Weapons of mass data destruction

Indeed, a recent study by the company looking at the methods used by companies to erase data showed that 60 per cent of computers discarded by businesses still contain data when moved onto the second hand market for sale.

This comes as no real surprise, not least because small companies don't have the luxury of a dedicated IT department or the budget to outsource data disposal requirements meaning most will take a DIY approach to this issue.

This is not necessarily a bad thing, and there is no reason why data disposal cannot be carried out securely in-house. However, all too often there won't be any mention of data disposal methodology and process in the IT security policy document. Heck, there may not even be an IT security policy document.

As such there is unlikely to be any procedure in place for the proper logging of hardware or the certification of secure disposal, for example. If that weren't bad enough, with costs always at the forefront of the minds of small business owners, the chances are a resident 'IT expert' will be tasked with using a freeware data erasing utility.

There is nothing inherently wrong with such software, assuming you have researched the market and chosen wisely, but the application of such a utility requires a lot of knowledge to be successful.

Freeware isn't always the cheapest option when you start taking into account the requirement to research, understand and document what you are doing.

An understanding of the technology and the hardware is required. If you have drives that allow data to be stored in Host Protected Areas or Device Configuration Overlays, for example, which have been around since the introduction of the ATA-6 standard, then your erasure software may not spot these hidden partitions contain data.

When it comes down to cost, freeware isn't always the cheapest option when you start taking into account the requirement to research, understand and document what you are doing. This is especially true as you move further up the SMB scale. For example, the more equipment you have, the less money will be saved by tackling data disposal in-house.

IT Pro isn't aware of any freeware that can support multiple devices on a LAN or in an array that comes suitably certified and documented. If you do, feel free to let us know.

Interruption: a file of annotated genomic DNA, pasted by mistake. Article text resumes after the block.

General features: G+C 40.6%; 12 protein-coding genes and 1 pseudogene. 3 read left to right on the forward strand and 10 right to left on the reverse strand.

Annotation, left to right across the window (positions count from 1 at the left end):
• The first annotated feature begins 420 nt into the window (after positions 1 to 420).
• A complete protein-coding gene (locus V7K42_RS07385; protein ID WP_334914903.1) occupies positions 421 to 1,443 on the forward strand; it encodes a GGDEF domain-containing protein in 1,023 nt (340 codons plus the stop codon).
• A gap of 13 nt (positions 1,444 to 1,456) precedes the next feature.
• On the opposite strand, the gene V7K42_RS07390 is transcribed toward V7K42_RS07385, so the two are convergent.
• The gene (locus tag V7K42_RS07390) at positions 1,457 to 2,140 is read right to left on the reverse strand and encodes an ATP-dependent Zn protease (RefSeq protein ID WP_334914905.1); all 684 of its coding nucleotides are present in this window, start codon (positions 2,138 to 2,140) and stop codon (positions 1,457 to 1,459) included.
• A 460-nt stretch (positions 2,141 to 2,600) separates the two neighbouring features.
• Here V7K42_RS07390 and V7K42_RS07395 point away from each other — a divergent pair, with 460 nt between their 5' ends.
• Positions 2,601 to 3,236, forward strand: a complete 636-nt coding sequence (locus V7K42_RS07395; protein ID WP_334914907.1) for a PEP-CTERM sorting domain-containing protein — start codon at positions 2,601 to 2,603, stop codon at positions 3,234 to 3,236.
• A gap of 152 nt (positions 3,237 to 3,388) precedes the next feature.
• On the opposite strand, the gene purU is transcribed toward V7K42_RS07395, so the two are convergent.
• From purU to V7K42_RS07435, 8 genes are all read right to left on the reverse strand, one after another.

The ability to produce 'erasure verification reports' shouldn't be overlooked, especially if there is a chance your enterprise may require a legal compliance audit or the kind of data you process could lead to a lawsuit if it were found to have leaked out of the company.

Davey Winder

Davey is a three-decade veteran technology journalist specialising in cybersecurity and privacy matters and has been a Contributing Editor at PC Pro magazine since the first issue was published in 1994. He's also a Senior Contributor at Forbes, and co-founder of the Forbes Straight Talking Cyber video project that won the ‘Most Educational Content’ category at the 2021 European Cybersecurity Blogger Awards.

Davey has also picked up many other awards over the years, including the Security Serious ‘Cyber Writer of the Year’ title in 2020. As well as being the only three-time winner of the BT Security Journalist of the Year award (2006, 2008, 2010) Davey was also named BT Technology Journalist of the Year in 1996 for a forward-looking feature in PC Pro Magazine called ‘Threats to the Internet.’ In 2011 he was honoured with the Enigma Award for a lifetime contribution to IT security journalism which, thankfully, didn’t end his ongoing contributions - or his life for that matter.

You can follow Davey on Twitter @happygeek, or email him at davey@happygeek.com.